Bombardier Inc. (TSX: BBD.B) could be the most debated stock in Canada right now.
Fans of the company say the CSeries jet program will launch Bombardier into a new era of high growth and take the struggling share price back to levels not seen in decades.
On the other side of the runway, the skeptics say the CSeries project was doomed right from the beginning and the financial burden could bring down the entire company.
The tug-of-war between the two sides continues on a daily basis. On September 23, the stock dropped below $3.50 for the first time in two years, and the critics expected the slide to continue toward the $3 mark.
Then, on September 26, Bombardier announced a new deal for 40 of the CS300 jets. The buyer is Macquarie AirFinance, a jet-leasing company, and the order includes an option for an additional 10 planes. Bombardier’s shares rallied back above $3.70 over the next few trading sessions.
The deal moves the total number of firm orders for the CSeries jets to 243. Bombardier hopes to sell 300 by the end of 2015.
So, what should investors do?
Let’s look at the company’s situation to see if Bombardier is likely to make it.
1. Delays are expensive
Time is the most important obstacle for Bombardier right now. The company hopes to have the first batch of CS100 planes in commercial service by the end of 2015. The larger CS300 jets should be flying by mid-2016.
With the program already delayed by two years and running more than $1 billion over budget, some analysts are sitting on the cautious side of the aisle and telling investors the company could miss the current delivery target.
2. Cash crunch
Bombardier’s rail division is doing well but it won’t produce enough free cash flow to cover the company’s debt repayment obligations if the first commercial deliveries of the CSeries get pushed into mid- or late 2016.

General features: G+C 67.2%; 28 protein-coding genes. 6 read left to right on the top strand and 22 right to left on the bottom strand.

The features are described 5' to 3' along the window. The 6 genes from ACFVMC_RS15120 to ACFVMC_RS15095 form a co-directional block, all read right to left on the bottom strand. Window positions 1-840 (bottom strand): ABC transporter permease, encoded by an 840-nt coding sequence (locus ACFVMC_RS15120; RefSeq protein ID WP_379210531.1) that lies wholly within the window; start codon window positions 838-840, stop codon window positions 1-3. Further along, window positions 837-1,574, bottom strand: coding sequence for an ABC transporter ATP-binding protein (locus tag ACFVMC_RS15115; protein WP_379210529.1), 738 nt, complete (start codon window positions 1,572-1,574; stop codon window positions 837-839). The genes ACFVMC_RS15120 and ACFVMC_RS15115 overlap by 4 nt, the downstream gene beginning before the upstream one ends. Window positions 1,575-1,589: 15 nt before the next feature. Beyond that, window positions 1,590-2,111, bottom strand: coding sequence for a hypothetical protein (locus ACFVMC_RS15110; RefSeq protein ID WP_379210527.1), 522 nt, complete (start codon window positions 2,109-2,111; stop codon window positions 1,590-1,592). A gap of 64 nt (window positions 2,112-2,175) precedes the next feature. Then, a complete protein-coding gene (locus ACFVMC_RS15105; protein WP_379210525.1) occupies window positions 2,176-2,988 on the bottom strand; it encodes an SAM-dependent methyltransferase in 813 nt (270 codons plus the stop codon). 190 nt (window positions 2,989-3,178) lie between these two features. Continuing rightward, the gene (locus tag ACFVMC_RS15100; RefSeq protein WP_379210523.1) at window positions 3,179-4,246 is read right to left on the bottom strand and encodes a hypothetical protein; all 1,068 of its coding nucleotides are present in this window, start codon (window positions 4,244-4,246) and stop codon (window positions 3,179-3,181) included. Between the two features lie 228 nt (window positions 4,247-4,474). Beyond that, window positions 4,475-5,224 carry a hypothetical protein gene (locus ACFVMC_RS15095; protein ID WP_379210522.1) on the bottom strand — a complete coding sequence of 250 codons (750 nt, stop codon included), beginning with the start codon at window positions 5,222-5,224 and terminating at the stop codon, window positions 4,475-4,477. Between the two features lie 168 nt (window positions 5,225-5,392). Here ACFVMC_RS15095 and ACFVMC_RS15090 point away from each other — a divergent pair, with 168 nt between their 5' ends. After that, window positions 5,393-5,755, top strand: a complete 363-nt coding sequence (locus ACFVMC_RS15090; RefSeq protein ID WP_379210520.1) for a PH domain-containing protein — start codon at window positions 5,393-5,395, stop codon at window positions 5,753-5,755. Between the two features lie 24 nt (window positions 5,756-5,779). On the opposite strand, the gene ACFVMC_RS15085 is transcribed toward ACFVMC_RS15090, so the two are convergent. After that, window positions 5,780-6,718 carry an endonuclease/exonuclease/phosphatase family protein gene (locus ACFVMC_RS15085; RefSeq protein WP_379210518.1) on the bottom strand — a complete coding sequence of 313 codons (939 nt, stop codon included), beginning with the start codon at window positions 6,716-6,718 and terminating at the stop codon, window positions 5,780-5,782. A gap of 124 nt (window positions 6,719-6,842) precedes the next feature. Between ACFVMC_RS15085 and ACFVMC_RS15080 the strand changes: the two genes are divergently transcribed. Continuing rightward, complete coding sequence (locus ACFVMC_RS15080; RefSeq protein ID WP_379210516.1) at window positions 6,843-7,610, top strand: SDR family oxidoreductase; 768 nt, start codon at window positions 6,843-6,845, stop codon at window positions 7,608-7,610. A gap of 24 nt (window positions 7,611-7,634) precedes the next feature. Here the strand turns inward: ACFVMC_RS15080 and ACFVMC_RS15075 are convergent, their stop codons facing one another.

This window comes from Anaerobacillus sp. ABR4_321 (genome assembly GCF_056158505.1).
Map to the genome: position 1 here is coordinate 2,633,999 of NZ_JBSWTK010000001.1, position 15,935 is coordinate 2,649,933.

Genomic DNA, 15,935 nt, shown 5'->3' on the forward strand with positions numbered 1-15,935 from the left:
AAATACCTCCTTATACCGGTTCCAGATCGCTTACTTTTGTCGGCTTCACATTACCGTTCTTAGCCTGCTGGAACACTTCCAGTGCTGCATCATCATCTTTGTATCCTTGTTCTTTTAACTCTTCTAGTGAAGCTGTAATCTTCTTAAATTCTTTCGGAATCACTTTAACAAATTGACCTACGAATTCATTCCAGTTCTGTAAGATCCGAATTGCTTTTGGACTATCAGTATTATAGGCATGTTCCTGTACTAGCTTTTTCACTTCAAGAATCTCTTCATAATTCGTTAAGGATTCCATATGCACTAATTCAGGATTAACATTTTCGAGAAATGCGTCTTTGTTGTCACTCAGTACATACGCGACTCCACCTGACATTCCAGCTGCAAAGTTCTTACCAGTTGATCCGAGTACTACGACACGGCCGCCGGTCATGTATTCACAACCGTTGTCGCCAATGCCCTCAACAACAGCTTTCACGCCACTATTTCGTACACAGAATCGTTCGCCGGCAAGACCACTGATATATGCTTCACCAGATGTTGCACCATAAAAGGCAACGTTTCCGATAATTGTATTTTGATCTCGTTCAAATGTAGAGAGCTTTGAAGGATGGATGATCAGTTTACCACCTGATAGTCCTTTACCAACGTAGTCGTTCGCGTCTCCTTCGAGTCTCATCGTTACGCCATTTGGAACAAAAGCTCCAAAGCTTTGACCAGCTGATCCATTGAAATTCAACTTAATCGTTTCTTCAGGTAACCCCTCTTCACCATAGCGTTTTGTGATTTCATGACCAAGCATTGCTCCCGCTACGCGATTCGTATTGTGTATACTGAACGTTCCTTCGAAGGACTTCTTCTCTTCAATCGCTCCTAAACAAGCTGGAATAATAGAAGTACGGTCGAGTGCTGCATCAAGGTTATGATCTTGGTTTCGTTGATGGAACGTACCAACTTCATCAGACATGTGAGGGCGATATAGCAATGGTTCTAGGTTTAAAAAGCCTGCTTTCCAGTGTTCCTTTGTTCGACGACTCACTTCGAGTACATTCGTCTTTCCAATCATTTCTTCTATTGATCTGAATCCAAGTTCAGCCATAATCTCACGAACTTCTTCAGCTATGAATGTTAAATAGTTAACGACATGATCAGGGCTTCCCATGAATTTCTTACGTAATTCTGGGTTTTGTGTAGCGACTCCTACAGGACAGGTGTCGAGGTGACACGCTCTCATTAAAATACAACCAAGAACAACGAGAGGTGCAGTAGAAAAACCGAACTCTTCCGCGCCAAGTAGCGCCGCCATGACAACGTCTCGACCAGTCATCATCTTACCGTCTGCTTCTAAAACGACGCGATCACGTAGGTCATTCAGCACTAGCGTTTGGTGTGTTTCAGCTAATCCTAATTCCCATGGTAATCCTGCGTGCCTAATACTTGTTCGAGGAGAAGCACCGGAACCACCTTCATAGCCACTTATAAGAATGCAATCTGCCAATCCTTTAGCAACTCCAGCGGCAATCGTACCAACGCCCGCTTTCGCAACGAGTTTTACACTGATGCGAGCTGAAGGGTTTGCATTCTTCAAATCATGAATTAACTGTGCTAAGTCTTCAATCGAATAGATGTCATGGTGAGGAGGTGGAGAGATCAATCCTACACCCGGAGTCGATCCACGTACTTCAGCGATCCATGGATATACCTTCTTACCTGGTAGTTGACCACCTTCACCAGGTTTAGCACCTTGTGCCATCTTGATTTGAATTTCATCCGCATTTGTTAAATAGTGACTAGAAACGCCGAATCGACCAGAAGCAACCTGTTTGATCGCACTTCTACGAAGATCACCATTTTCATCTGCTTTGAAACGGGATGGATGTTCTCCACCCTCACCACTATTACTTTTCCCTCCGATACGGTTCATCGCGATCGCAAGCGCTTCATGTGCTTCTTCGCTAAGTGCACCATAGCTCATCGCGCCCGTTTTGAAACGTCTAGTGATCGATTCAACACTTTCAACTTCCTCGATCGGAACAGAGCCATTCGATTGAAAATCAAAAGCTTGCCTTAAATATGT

Specifically, Bombardier has US$750 million in debt coming due at the beginning of 2016. Airlines generally pay for new aircraft on delivery, and these jets are expensive. List price on the latest order would be about $3.5 billion.
If deliveries are not made before the debt obligations come due, Bombardier could be forced to raise capital, and that would likely send the stock into a nosedive. The company has already gone to the capital markets to improve its liquidity. In early 2013, Bombardier issued $2 billion in debt as a result of the delays and cost overruns.
Airbus Group NV and The Boeing Company have the financial strength to lowball Bombardier in deals where the customer is looking at the larger version of the CS300. Even if the CSeries program launches before 2016, the long-term success of the program is still not guaranteed.
Investors don’t know what price Bombardier is willing to take right now to secure orders for the CSeries jets. Given the current challenges, the recent sale of 40 planes probably wasn’t at list price.
4. Historical returns
Long-term Bombardier investors are desperate for good news. The stock is down 23% in the past five years.
The bottom line?
In the end, Bombardier’s fans could be proven right, but the risks are still pretty high. It might be best for investors to sit tight and watch from the waiting lounge until the first few CSeries planes go into commercial operation.
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This article represents the opinion of the writer, who may disagree with the “official” recommendation position of a Motley Fool premium service or advisor. We’re Motley! Questioning an investing thesis — even one of our own — helps us all think critically about investing and make decisions that help us become smarter, happier, and richer, so we sometimes publish articles that may not be in line with recommendations, rankings or other content.
Fool contributor Andrew Walker has no position in any stocks mentioned.